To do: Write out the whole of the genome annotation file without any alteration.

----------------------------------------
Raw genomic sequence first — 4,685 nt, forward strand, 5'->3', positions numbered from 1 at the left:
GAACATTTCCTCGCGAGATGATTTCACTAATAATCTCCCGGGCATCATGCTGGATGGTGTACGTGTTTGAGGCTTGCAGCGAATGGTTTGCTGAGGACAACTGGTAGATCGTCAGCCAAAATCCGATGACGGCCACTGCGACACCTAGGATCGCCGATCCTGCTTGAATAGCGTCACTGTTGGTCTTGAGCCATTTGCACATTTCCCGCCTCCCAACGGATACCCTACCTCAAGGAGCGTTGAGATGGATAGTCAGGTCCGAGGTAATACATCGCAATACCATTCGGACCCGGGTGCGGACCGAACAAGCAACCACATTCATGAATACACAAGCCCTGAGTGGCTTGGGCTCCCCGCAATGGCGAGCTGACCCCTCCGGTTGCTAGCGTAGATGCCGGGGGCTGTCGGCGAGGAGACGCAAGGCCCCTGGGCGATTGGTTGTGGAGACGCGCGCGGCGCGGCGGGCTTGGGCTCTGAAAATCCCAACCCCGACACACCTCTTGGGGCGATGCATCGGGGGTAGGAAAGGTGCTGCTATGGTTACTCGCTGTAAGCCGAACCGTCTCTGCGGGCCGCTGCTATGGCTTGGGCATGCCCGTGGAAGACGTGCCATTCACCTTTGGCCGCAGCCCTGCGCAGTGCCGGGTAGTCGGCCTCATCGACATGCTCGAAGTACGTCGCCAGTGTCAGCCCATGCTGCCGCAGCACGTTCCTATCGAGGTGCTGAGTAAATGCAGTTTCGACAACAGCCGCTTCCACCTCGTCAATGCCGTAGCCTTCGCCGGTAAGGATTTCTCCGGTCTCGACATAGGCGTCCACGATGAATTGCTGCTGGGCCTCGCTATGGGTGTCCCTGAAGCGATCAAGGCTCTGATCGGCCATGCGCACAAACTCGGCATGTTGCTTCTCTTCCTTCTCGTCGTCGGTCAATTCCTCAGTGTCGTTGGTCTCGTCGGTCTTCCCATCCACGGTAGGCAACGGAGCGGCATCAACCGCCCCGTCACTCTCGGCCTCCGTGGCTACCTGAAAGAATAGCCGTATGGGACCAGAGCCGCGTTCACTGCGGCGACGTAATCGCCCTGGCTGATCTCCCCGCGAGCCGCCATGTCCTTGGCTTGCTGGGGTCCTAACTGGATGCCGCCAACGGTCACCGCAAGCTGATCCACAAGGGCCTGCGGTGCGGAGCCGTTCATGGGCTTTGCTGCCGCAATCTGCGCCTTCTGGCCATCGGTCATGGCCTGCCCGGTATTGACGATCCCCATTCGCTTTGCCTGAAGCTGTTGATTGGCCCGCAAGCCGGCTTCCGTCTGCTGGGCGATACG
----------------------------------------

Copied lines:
Raw genomic sequence first — 4,685 nt, forward strand, 5'->3', positions numbered from 1 at the left:
GAACATTTCCTCGCGAGATGATTTCACTAATAATCTCCCGGGCATCATGCTGGATGGTGTACGTGTTTGAGGCTTGCAGCGAATGGTTTGCTGAGGACAACTGGTAGATCGTCAGCCAAAATCCGATGACGGCCACTGCGACACCTAGGATCGCCGATCCTGCTTGAATAGCGTCACTGTTGGTCTTGAGCCATTTGCACATTTCCCGCCTCCCAACGGATACCCTACCTCAAGGAGCGTTGAGATGGATAGTCAGGTCCGAGGTAATACATCGCAATACCATTCGGACCCGGGTGCGGACCGAACAAGCAACCACATTCATGAATACACAAGCCCTGAGTGGCTTGGGCTCCCCGCAATGGCGAGCTGACCCCTCCGGTTGCTAGCGTAGATGCCGGGGGCTGTCGGCGAGGAGACGCAAGGCCCCTGGGCGATTGGTTGTGGAGACGCGCGCGGCGCGGCGGGCTTGGGCTCTGAAAATCCCAACCCCGACACACCTCTTGGGGCGATGCATCGGGGGTAGGAAAGGTGCTGCTATGGTTACTCGCTGTAAGCCGAACCGTCTCTGCGGGCCGCTGCTATGGCTTGGGCATGCCCGTGGAAGACGTGCCATTCACCTTTGGCCGCAGCCCTGCGCAGTGCCGGGTAGTCGGCCTCATCGACATGCTCGAAGTACGTCGCCAGTGTCAGCCCATGCTGCCGCAGCACGTTCCTATCGAGGTGCTGAGTAAATGCAGTTTCGACAACAGCCGCTTCCACCTCGTCAATGCCGTAGCCTTCGCCGGTAAGGATTTCTCCGGTCTCGACATAGGCGTCCACGATGAATTGCTGCTGGGCCTCGCTATGGGTGTCCCTGAAGCGATCAAGGCTCTGATCGGCCATGCGCACAAACTCGGCATGTTGCTTCTCTTCCTTCTCGTCGTCGGTCAATTCCTCAGTGTCGTTGGTCTCGTCGGTCTTCCCATCCACGGTAGGCAACGGAGCGGCATCAACCGCCCCGTCACTCTCGGCCTCCGTGGCTACCTGAAAGAATAGCCGTATGGGACCAGAGCCGCGTTCACTGCGGCGACGTAATCGCCCTGGCTGATCTCCCCGCGAGCCGCCATGTCCTTGGCTTGCTGGGGTCCTAACTGGATGCCGCCAACGGTCACCGCAAGCTGATCCACAAGGGCCTGCGGTGCGGAGCCGTTCATGGGCTTTGCTGCCGCAATCTGCGCCTTCTGGCCATCGGTCATGGCCTGCCCGGTATTGACGATCCCCATTCGCTTTGCCTGAAGCTGTTGATTGGCCCGCAAGCCGGCTTCCGTCTGCTGGGCGATACG